Eye of the Devil (1967)
Another thing that delayed it was that Kim Novak was supposed to be the female lead. She largely did film her parts for the movie, but was injured when she fell off a horse, leading to her being replaced by Deborah Kerr and all that filming having to be done again, only to have the film shelved.
Whatever the reason it finally got released (most likely because David Hemmings had just got some major notice with Blow-Up), it is good that it was, even if it is another typical "aristocrats in a castle with a secret" movie.
Philippe de Montfaucon (David Niven) is called back to his ancestral estate in the small town of Bellenac. It turns out that, for the third year in a row, the crop of grapes has failed due to drought conditions. Since winemaking is really the only enterprise for the town, it's a disaster that he must attend to.
His wife Catherine (Kerr) wants to go with him, but he informs that it is not a good idea for outsiders to be in Bellenac during a crop failure. Despite this, she packs up her son Jacques (Robert Duncan) and daughter Antoinette (Suky Appleby) and heads to the village to be with him. The Countess Estell (Flora Robson) tries to warn her off, but to no avail - even after a frightening encounter with Odile (Tate) and Christian de Caray (Hemmings).
Odile seems to be a witch of sorts, while Christian is known for his hunting skill with his arrows. Their family, in fact, has hunting rights on the estate going back centuries. Despite being a witch, Odile seems to be in league with the Pere Dominic (Donald Pleasance), the local priest, and attempts at his behest to scare Catherine away. This results in Catherine almost being killed.
She is also not too happy to find that rituals, involving groups of men in hoods, are going on at the castle as well - rituals that seem to be reflected in ancestral paintings and referenced in the family's tombs. The more she finds out, the more she realizes not only her life (and Philippe's) may be in danger, but the village may have plans for Jacques as well.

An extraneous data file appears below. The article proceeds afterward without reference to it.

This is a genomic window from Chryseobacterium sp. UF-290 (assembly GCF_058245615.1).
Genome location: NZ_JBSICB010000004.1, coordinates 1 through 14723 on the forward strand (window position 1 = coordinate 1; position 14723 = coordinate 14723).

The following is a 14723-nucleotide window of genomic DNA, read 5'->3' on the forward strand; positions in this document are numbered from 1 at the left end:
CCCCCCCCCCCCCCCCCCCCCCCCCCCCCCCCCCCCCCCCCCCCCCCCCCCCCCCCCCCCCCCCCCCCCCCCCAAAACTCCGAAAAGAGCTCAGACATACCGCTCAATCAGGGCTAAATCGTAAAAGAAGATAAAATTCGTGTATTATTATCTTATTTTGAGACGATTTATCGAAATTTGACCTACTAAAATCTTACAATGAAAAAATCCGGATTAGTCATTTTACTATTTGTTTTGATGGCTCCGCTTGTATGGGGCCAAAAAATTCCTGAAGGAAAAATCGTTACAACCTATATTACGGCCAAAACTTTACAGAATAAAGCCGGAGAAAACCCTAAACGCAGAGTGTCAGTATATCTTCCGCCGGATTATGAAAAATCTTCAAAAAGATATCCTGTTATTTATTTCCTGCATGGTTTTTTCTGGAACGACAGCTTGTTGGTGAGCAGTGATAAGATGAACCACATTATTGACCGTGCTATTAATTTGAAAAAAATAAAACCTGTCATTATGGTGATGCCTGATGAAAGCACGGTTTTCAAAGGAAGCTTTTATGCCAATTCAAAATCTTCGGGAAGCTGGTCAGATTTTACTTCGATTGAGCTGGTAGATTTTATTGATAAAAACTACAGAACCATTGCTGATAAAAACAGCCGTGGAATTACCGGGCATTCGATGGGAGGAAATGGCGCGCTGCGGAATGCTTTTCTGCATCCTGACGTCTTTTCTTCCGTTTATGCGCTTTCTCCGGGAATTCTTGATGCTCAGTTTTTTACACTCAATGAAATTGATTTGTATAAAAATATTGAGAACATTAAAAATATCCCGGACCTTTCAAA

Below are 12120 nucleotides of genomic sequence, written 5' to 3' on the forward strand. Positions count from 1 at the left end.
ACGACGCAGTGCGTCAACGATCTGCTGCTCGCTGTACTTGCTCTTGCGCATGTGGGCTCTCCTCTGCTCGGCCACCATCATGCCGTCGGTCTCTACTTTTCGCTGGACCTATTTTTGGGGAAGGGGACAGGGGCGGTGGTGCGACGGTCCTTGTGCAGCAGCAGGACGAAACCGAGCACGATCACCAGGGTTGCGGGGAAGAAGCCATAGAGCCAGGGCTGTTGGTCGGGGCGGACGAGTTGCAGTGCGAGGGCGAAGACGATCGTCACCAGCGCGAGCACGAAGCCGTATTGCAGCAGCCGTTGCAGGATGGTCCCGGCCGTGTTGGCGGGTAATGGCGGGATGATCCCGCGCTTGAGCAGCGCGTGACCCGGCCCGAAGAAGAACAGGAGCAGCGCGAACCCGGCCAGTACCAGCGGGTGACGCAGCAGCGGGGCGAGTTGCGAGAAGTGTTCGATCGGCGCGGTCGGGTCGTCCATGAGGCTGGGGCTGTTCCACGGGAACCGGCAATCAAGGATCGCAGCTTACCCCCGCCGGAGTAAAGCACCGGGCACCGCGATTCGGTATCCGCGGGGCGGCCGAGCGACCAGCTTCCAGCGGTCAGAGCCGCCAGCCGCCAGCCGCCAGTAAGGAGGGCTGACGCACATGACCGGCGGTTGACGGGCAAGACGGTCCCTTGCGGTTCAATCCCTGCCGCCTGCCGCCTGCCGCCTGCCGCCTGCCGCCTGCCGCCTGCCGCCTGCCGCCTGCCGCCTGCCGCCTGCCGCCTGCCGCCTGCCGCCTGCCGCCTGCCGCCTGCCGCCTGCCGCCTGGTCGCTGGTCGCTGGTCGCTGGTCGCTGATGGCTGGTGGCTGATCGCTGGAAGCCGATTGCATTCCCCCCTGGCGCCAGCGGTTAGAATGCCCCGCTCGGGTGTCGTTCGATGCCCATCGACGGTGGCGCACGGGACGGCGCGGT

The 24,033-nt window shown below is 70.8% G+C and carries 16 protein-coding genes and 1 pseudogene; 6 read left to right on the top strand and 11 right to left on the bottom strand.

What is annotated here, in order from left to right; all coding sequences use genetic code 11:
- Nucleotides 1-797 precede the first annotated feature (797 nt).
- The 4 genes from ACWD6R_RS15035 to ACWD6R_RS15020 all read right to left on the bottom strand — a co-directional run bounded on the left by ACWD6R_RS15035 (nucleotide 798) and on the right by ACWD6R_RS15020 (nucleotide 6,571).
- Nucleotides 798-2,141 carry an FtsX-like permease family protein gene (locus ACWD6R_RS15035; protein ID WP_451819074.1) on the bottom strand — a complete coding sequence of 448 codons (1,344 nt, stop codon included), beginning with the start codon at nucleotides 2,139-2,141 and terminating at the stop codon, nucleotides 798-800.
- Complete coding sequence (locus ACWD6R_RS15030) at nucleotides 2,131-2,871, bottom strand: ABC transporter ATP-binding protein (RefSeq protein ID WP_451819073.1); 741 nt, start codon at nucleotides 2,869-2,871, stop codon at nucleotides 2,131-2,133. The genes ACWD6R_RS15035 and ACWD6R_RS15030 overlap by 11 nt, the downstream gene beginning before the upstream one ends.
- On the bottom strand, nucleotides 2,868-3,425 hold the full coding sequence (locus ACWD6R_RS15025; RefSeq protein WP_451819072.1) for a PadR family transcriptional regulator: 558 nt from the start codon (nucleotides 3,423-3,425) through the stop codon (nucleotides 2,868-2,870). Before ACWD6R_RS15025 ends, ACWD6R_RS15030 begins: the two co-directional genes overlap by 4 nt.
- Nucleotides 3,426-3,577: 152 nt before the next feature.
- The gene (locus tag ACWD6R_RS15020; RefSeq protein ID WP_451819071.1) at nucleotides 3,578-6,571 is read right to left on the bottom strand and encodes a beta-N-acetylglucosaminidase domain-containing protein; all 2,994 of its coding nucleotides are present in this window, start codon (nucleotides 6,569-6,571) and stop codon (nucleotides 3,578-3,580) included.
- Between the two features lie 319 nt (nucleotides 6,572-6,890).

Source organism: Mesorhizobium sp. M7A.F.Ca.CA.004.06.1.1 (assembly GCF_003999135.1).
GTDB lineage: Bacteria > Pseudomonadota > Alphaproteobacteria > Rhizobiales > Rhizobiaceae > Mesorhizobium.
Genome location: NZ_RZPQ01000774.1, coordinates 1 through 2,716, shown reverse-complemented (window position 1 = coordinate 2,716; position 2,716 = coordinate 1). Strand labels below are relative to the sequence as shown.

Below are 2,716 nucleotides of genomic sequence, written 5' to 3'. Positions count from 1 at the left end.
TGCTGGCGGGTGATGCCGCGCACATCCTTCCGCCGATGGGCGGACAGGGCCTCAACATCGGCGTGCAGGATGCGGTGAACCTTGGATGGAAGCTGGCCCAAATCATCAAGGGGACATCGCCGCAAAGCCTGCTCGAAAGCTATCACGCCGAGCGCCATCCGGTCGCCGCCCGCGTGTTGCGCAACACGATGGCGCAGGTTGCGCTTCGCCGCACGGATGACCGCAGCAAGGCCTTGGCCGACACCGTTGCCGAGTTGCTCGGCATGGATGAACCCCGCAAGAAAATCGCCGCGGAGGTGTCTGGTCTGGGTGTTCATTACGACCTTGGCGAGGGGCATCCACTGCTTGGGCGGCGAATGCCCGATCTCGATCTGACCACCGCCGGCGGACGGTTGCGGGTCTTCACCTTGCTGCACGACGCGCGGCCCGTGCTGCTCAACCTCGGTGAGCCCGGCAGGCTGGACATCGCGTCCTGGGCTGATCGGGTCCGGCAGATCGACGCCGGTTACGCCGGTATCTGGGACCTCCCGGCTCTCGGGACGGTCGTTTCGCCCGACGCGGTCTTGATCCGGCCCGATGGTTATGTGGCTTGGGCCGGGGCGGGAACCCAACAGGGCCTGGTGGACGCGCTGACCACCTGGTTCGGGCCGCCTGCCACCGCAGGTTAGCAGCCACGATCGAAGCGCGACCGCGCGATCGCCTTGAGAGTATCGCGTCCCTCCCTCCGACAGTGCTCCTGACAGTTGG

This was made at a time when the American International and Hammer Horror flicks were all the rage, so it is not a surprise that a major American studio would use its budget and star power to to up the ante. Largely it works, although seeing it these days it may end up getting unfairly compared to The Wicker Man, since it has some similar themes of hidden paganism in modern Europe. Eye of the Devil beat it by a fair number of years, and takes itself way more seriously than The Wicker Man ever did.
Donald Pleasance is reservedly evil through most of his, while Deborah Kerr acts appropriately concerned about what is happening to her family. The character of Catherine is a frustrating one, as it follows the usual trope of a woman getting in trouble because she didn't listen to her husband. All of her prying really does nothing to solve anything. David Niven, for his part, gets to mope around a bit, but is not given much to do outside of taking a riding crop to Sharon Tate.
And that brings me to the two most memorable characters in the whole thing, although they are just bit parts and have few lines. Tate and David Hemmings are two impossibly beautiful, ethereal twins, with a wrongness about them that makes both effective whenever they are the screen. By wrongness, there is no hint of incest, but more of a hint that they are avatars of the hidden paganism that permeates the village. It's almost as if they are a part of the land, but not part of the people that work it.
Eye of the Devil does not really rise above other movies of its same genre, but it is nice that it did get released and that it is out there to be enjoyed.
Eye of the Devil (1967)
Time: 96 minutes
Starring: Deborah Kerr, David Niven, Donald Pleasance, Sharon Tate, David Hemmings
Director: J. Lee Thompson
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